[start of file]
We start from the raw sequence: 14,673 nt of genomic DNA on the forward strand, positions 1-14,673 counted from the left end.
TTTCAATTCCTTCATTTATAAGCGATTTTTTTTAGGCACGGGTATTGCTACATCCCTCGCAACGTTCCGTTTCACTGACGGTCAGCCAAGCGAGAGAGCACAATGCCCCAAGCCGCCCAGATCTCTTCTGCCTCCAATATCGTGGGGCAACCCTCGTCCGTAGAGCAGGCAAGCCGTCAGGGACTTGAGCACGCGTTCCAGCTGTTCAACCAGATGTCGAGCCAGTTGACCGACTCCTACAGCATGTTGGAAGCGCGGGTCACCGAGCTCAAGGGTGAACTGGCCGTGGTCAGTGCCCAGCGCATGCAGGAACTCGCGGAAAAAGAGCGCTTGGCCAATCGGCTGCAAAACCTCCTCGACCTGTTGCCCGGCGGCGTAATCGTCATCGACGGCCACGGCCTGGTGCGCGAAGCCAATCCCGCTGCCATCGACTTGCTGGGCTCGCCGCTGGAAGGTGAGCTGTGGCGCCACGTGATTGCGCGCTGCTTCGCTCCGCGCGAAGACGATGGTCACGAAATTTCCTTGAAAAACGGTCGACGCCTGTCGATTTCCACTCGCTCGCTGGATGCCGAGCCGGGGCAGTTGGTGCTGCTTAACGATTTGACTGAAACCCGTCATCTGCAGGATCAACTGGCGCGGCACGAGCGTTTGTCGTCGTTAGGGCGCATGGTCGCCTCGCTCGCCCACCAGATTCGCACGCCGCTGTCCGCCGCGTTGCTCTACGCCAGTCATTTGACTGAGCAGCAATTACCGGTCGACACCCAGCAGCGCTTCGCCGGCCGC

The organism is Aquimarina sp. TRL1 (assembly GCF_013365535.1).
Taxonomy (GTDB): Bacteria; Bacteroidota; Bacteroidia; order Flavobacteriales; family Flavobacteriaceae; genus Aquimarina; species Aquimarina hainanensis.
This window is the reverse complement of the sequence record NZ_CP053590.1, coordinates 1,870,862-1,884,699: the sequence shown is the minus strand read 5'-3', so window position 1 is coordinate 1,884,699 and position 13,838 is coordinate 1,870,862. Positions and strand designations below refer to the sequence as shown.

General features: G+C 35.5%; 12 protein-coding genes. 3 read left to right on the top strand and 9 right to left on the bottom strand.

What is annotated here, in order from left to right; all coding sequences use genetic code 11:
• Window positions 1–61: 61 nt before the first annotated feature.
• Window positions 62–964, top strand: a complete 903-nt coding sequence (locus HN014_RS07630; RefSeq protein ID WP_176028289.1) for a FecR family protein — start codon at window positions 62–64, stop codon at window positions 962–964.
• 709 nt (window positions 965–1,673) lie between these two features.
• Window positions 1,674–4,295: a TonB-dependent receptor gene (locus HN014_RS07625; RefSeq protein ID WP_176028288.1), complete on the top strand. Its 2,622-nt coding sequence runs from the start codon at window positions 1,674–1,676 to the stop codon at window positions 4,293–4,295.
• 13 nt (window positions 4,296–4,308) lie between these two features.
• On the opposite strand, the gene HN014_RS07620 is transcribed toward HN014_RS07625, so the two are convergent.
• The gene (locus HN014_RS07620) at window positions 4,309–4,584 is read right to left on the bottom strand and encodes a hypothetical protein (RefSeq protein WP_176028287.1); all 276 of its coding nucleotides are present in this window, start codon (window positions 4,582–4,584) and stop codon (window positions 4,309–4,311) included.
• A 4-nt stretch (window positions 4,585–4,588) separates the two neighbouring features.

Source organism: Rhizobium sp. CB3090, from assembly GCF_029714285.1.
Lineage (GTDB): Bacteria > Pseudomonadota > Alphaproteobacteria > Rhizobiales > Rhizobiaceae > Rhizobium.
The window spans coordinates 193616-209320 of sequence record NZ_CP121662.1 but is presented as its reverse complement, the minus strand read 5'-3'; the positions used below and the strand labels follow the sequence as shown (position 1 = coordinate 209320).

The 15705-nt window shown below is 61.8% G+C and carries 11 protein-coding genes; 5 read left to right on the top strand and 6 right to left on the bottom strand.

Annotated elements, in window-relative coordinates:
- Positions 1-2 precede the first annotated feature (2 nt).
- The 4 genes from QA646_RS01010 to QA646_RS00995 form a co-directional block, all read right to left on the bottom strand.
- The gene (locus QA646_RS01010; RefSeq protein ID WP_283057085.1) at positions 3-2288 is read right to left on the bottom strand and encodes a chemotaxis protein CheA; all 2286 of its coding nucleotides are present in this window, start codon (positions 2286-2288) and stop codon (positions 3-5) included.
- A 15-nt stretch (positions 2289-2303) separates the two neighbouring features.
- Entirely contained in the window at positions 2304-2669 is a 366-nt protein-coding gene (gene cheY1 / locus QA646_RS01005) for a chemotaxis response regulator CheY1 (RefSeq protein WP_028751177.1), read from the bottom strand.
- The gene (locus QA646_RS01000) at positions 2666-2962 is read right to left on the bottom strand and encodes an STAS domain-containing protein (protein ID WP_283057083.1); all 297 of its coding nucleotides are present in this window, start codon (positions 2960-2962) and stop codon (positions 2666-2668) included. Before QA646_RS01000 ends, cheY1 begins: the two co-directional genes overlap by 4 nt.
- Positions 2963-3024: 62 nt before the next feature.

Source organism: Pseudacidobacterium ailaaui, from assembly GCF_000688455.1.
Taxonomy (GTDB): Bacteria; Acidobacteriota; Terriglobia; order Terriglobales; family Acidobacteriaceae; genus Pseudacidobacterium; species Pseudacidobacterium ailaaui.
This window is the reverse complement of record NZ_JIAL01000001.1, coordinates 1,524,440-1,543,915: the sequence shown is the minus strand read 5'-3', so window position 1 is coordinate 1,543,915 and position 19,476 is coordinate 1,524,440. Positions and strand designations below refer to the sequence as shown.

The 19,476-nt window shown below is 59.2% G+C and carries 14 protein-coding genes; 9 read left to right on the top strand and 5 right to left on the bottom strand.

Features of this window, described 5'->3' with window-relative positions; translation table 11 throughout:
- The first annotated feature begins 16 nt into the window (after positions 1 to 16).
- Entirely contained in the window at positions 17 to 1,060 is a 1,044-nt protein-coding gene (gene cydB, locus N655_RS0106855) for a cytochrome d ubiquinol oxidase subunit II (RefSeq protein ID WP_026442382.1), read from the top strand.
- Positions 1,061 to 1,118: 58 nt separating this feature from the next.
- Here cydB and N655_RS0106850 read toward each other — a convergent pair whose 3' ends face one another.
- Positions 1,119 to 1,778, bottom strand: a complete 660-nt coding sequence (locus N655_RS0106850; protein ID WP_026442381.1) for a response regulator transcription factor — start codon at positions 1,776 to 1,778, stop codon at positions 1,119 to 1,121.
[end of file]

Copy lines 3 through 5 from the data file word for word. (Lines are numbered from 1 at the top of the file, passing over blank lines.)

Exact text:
The organism is Aquimarina sp. TRL1 (assembly GCF_013365535.1).
Taxonomy (GTDB): Bacteria; Bacteroidota; Bacteroidia; order Flavobacteriales; family Flavobacteriaceae; genus Aquimarina; species Aquimarina hainanensis.
This window is the reverse complement of the sequence record NZ_CP053590.1, coordinates 1,870,862-1,884,699: the sequence shown is the minus strand read 5'-3', so window position 1 is coordinate 1,884,699 and position 13,838 is coordinate 1,870,862. Positions and strand designations below refer to the sequence as shown.